We are now able to treat heart disease with more success than in the past. We used to rely on digoxin, but its side effects
and lack of efficacy in cats made treatment of heart failure disappointing. The mainstay of my treatment protocol for congestive
heart failure in cats is benazepril (2.5 mg/cat once a day for cats weighing up to 5 kg; cats weighing 5 kg or more are given
5 mg/cat once a day). Not only is it more effective than digoxin in correcting heart failure, but it has been shown to cause
thinning of the left ventricular wall in cats with early hypertrophic cardiomyopathy.4 It recently became available as a
generic product, so its cost is reasonable. Spironolactone, an older drug previously used as a diuretic, is making a resurgence
because it helps treat heart failure when used in subdiuretic doses (6.25 mg b.i.d.). Atenolol, a betablocker, is indicated
when premature ventricular contractions or tachycardia is present. It should be given at 6.25 mg b.i.d. Furosemide (1.1 to
2.2 mg/kg b.i.d.) and topical nitroglycerin round out the list of cardiac drugs I typically use.
Diagnosing and treating heartworm disease
Once thought to be a rare anomaly, feline heartworm infection is diagnosed with increasing frequency in most parts of the
United States. Heartworm disease is an important cause of heart disease in cats. However, diagnosis and treatment are plagued
with problems. Because the worm burden is so low in most affected cats, serum antigen tests often yield false negative results.
Serum antibody tests lack the specificity to be reliable. Therefore, the typical diagnostic workup for feline heartworm disease
includes serum antigen and antibody tests, thoracic radiographs, and echocardiograms.
Treatment is based on supportive care of the cat, usually with corticosteroids, until the adult worms die. The only approved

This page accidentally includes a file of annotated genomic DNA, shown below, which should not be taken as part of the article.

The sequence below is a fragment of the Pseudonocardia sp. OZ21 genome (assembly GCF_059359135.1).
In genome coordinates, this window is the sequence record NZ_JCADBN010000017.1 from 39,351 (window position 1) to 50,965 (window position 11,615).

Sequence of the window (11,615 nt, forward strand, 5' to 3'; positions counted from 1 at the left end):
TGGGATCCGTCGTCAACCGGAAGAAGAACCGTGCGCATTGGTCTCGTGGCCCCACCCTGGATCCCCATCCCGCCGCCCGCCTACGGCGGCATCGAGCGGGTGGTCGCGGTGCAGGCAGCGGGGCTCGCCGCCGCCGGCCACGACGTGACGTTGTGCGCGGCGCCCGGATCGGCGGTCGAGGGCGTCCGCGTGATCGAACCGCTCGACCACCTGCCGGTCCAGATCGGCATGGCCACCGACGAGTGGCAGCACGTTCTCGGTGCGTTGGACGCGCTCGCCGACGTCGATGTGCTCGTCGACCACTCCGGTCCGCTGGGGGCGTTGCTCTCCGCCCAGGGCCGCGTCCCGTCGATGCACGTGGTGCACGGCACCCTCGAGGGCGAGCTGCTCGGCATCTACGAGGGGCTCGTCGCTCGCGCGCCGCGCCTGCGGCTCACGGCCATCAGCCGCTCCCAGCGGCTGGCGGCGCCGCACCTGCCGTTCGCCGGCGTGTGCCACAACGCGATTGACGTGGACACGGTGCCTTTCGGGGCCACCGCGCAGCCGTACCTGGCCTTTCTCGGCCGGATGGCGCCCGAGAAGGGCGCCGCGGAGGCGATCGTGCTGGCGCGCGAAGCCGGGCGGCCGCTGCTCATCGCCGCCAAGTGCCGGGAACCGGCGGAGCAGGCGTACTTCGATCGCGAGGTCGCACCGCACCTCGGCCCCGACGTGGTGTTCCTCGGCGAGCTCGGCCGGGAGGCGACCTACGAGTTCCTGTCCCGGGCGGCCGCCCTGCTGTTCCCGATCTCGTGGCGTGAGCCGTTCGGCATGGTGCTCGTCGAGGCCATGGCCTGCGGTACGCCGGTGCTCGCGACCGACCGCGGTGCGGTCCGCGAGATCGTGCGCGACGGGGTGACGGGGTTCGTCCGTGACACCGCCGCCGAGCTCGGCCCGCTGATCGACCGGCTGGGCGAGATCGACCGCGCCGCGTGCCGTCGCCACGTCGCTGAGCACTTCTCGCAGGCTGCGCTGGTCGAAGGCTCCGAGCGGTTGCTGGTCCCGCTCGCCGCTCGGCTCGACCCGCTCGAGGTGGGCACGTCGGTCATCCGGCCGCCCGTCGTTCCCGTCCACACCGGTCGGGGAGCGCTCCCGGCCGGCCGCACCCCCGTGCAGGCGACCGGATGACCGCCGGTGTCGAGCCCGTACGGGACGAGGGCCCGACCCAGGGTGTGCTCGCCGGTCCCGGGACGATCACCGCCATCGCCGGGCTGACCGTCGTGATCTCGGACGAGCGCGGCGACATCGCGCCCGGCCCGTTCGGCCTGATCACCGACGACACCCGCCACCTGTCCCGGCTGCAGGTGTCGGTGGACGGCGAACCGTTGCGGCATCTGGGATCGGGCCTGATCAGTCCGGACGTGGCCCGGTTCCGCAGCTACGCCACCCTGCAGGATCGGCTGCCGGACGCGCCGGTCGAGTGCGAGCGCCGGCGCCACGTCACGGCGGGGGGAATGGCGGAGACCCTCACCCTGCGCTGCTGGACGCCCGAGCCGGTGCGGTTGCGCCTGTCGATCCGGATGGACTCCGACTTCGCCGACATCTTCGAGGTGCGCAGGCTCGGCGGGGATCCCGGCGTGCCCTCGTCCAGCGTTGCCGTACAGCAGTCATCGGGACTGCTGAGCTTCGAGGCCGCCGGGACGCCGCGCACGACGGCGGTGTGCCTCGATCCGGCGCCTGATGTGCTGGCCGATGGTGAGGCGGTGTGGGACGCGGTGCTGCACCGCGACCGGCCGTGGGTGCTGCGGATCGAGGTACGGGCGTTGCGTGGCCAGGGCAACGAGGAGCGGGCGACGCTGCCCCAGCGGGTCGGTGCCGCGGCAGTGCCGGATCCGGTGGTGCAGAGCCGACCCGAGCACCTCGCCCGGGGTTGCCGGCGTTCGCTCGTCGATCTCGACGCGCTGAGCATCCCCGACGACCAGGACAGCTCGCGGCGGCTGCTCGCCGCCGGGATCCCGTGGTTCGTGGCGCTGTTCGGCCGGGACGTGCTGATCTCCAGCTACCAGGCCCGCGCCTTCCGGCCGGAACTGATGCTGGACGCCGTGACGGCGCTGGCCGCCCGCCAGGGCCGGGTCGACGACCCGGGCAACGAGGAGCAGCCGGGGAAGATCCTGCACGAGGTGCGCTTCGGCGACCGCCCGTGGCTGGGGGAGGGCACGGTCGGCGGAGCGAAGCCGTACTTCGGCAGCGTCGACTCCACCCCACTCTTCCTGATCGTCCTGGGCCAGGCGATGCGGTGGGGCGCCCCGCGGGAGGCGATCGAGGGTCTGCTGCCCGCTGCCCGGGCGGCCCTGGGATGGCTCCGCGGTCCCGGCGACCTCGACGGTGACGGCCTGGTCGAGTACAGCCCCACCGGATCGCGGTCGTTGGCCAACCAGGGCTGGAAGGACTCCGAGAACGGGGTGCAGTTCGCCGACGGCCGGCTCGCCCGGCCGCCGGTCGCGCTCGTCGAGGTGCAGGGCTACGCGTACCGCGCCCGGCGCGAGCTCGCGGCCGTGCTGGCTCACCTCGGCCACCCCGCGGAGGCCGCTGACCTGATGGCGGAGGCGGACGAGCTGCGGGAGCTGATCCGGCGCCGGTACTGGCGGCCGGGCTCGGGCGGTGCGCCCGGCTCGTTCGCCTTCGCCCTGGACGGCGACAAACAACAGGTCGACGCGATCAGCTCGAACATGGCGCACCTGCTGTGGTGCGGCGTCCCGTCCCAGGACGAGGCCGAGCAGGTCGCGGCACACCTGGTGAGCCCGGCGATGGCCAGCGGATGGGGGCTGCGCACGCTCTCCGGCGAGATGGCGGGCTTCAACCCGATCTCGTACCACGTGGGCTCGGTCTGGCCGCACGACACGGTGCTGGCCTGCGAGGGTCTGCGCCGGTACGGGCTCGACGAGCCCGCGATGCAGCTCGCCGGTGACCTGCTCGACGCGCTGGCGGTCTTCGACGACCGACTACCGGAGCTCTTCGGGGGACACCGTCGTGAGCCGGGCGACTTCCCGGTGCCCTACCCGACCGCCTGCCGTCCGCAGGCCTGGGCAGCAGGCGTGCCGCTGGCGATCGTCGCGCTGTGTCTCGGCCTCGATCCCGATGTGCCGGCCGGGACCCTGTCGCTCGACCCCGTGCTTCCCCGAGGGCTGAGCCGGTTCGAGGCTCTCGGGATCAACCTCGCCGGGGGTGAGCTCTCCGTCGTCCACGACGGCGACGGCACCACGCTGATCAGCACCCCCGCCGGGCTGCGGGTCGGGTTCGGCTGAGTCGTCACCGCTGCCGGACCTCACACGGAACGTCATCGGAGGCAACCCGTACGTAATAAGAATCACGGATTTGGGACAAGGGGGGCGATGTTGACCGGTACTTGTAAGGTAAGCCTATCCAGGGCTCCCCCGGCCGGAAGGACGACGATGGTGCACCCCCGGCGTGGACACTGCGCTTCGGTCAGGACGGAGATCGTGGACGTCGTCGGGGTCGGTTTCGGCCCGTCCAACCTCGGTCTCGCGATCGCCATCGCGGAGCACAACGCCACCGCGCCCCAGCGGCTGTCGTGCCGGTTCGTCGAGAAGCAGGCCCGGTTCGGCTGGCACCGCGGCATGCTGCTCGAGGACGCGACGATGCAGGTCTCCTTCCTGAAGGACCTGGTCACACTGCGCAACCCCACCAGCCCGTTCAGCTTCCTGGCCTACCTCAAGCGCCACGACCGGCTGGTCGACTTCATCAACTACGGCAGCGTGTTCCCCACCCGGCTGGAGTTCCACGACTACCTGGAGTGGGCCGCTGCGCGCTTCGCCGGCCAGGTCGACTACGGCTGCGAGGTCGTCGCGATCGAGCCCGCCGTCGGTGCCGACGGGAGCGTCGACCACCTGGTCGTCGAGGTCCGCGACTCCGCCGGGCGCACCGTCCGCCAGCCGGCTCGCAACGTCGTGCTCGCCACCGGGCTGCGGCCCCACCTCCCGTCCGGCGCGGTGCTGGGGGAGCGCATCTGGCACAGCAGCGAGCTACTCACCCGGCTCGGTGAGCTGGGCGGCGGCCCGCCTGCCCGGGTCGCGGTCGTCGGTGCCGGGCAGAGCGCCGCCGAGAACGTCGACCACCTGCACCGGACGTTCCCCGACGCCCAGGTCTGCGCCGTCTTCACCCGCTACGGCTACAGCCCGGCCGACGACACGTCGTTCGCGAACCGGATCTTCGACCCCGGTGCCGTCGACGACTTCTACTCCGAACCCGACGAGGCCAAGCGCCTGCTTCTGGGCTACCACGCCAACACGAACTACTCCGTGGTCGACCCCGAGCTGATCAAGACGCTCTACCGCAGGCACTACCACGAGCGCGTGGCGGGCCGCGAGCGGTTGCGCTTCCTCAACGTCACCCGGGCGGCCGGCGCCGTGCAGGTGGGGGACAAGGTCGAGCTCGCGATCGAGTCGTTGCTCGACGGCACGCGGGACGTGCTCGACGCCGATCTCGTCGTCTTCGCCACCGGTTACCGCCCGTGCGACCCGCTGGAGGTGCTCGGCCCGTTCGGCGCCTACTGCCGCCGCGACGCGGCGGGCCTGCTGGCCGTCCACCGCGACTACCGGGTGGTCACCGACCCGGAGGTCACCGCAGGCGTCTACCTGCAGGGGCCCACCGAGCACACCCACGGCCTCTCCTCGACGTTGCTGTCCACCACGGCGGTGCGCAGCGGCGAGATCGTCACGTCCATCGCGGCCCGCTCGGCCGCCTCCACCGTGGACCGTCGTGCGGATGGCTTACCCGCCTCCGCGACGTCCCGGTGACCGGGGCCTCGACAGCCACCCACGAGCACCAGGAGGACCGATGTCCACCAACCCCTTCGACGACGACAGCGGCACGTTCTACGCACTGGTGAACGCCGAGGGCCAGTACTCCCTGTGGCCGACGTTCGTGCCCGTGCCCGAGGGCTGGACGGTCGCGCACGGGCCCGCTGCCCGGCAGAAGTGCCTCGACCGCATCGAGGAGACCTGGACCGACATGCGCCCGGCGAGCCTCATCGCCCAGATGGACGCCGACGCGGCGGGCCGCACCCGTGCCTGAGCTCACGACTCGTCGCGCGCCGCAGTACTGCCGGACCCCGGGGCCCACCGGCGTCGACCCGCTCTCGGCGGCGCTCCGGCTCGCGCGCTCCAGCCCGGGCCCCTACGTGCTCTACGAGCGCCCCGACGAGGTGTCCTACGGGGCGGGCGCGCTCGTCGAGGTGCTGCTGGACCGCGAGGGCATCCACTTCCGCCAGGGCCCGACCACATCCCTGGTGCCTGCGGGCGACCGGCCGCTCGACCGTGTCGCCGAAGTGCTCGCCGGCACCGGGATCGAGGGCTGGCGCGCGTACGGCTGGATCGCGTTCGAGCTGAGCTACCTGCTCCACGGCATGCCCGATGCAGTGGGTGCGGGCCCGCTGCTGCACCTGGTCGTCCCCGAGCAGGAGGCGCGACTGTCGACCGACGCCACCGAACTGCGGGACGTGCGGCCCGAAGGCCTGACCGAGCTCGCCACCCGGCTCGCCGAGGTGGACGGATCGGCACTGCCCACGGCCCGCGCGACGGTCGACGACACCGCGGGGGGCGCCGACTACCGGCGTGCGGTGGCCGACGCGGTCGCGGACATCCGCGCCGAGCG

drug for treating adult heartworms in dogs, melarsomine, is toxic in cats. Therefore, the best way to deal with feline heartworm
disease is prevention. A chewable preventive product is available, but cats' finicky appetites often lead to noncompliance.
Applying selamectin (Revolution—Pfizer Animal Health) monthly is a very practical way to prevent heartworm infection and
control most external and internal parasites.
Figure 4. Echocardiogram of the cat in Figure 3 showing greatly thickened left ventricular walls associated with hypertrophic
cardiomyopathy. Because the wall thickening is principally directed inward, severe disease was present even though the cat
had a normal cardiac silhouette on radiography. Radiographs lack the sensitivity of echocar-diography in diagnosing this disease.
Advances in ultrasonography
Ultrasonography is a skill that many practitioners think is beyond their reach. Fewer than 10% of primary-care, small-animal
hospitals own an ultrasound machine. However, like other skills practitioners possess, it can be mastered with determination.
The major ultrasound companies offer hands on, off-site training courses to help practitioners become proficient with this
technology. Several hours of personal instruction are needed to develop skills and build confidence. Most practitioners become
quite proficient in routine scanning procedures after a few courses, as long as they practice with their own machines.
Most ultrasound units allow images to be saved. Images can then be e-mailed to veterinary consultants for interpretation.
Using the specialists' feedback, practitioners can review the images on the ultrasound machine's hard drive to improve their
interpretation abilities. Most practitioners who use telemedicine services do so regularly at first and then decrease their
use as they become more proficient.
Feline medicine has never been more rewarding. Once mistakenly considered "small dogs,"cats have become a major part of the
pet population and smallanimal practice. Improved healthcare, an indoor lifestyle, and more dedicated owners allow many cats
to live 20 years or longer.They are the sole focus of my practice, but they also comprise a large portion of most small-animal
practices.With increased understanding of feline diseases and new diagnostic and therapeutic products,we're able to give new
meaning to the saying, "cats have nine lives."
1. Brown S.A.: Evaluation of chronic renal disease: A staged approach. Comp. Cont. Ed. 21(8):752-763; 1999.
2. DiBartola, S.P.; Rutgers, H.C.: Diseases of the kidneys. The Cat: Diseases and Clinical Management, 2nd Ed. (R.G. Sherding, ed.) Churchill Livingstone, London, England, 1994;pp 1711-1767.